Sun says it has 'simplified' Java EE, but are its glory days at an end?
Last May, Sun released Java Enterprise Edition 5 (Java EE, known in previous editions as J2EE), the latest version of the standards platform that underpins many commercial and open-source application servers.Whether Java EE is 'lightweight' or 'heavyweight' depends on the requirements of the implementation
In a new interview with SearchWebServices, Kevin Schmidt, director for SOA products at Sun Microsystems, answered some of the criticisms around Java EE.
The most commonly heard criticism of Java EE (and all the J2EEs before it) is the complexity of the platform. Schmidt said that Sun has been focusing on that issue, noting the inclusion of NetBeans and EJB 3.0 may help hide some of that complexity:
"There have been significant improvements around EJBs, with EJB 3.0 and annotations that simplify the complexity. The tooling with NetBeans makes it easy to build components. NetBeans provides a variety of different project types and wizards that allow you to say, 'I want to create this type of components,' and the tooling does the majority of the work for you in building the templates by using annotations to simply write your code or business logic rather than having to know a lot of the details about the specification. The tooling aids in building servlets and building JSP, and building Web applications."
Some industry observers have said Java EE is becoming irrelevant, or not applicable, in the world of SOA. As reported in this blogsite, analysts such as Burton Group's Richard Monson-Haefel have said that "SOA and Web services diminished the importance of what you have running on the backend." Monson-Haefel also predicted that in five years, Java EE will be on the way out, replaced by more lightweight frameworks such as Ruby on Rails. ZapThink's Jason Bloomberg also observed that "the Java EE world is fundamentally not built for SOA."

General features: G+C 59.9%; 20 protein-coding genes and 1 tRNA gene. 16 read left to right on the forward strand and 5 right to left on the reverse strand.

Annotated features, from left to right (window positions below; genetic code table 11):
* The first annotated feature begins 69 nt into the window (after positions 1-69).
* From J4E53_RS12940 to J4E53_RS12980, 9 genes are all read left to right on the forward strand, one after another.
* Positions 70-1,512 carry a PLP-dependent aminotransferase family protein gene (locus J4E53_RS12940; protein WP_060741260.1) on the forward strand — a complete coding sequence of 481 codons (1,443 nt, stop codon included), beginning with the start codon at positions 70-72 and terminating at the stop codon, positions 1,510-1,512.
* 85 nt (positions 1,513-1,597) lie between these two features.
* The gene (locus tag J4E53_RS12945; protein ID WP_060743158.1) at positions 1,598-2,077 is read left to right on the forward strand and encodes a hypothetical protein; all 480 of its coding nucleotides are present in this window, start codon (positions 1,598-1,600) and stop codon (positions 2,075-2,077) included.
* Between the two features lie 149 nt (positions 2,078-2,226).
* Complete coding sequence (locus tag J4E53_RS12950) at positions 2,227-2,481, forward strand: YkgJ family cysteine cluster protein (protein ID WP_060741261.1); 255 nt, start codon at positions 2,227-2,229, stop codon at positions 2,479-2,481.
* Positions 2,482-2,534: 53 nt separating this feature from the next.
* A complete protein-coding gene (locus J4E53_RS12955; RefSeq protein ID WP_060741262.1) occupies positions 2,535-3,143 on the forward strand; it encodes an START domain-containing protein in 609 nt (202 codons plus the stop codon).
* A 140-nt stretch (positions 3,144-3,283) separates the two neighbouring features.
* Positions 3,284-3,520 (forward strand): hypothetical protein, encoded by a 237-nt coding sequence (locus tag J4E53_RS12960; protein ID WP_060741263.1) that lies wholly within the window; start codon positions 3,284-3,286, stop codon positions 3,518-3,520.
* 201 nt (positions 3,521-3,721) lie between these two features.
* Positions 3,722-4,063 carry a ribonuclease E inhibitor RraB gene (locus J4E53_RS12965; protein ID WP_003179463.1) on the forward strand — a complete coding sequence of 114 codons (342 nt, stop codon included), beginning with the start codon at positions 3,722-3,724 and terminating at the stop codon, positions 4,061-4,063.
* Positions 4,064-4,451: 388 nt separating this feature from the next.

However, Sun's Schmidt says that whether Java EE is "lightweight" or a "heavyweight" platform depends on the requirements of the company doing the implementation. In fact, he said, Java EE does provide "what is considered to be a lighter-weight solution. Often times when you talk about lightweight versus heavyweight, it all depends on the individual's perspective. The way that you would build an application and use a subset of Java EE that runs in a full Java EE container may still be lightweight because you're not configuring each and every part that Java EE provides. Certainly, when you build a Java EE application, you're not required to use of every part of the standard."
In addition, Schmidt maintains, Java EE provides an important platform from an enterprise perspective, noting that Java EE 5 provides essential features such as the container and the transactions around pooling resources. "Traditionally, enterprise class requires security, manageability, management of the services and resources," he said. "Those are things that are important to the enterprise and are features Java EE 5 provide for." In addition, the portablilty of Java EE across platforms will be needed for some time to come.
SOA industry consultant David Chappell has also weighed in on the discussion around Java EE, noting, first, that the historical vendor alliance behind J2EE is rapidly coming apart. "It was never reasonable to expect powerful vendors like IBM and BEA to remain Sun’s vassals, especially now that their J2EE market share vastly exceeds that of their putative lord. Combine this with Sun’s reluctance to give up control, and the result should surprise no one: the Sun-led J2EE alliance is at an end."
David observes that the J2EE as we knew it is forking into three distinct branches: Java EE, led by Sun; open source approaches, as exemplified by frameworks/tools such as Struts, Spring, Hibernate and Eclipse; and "Open SOA collaboration" led by IBM and BEA. David predicts that IBM and BEA's approach to Open SOA will likely gel around core server technologies such as Java Servlets and Java Server Pages (JSP) for browser access, Service Data Objects (SDO) for data access, and Service Component Architecture (SCA) for creating and connecting business logic.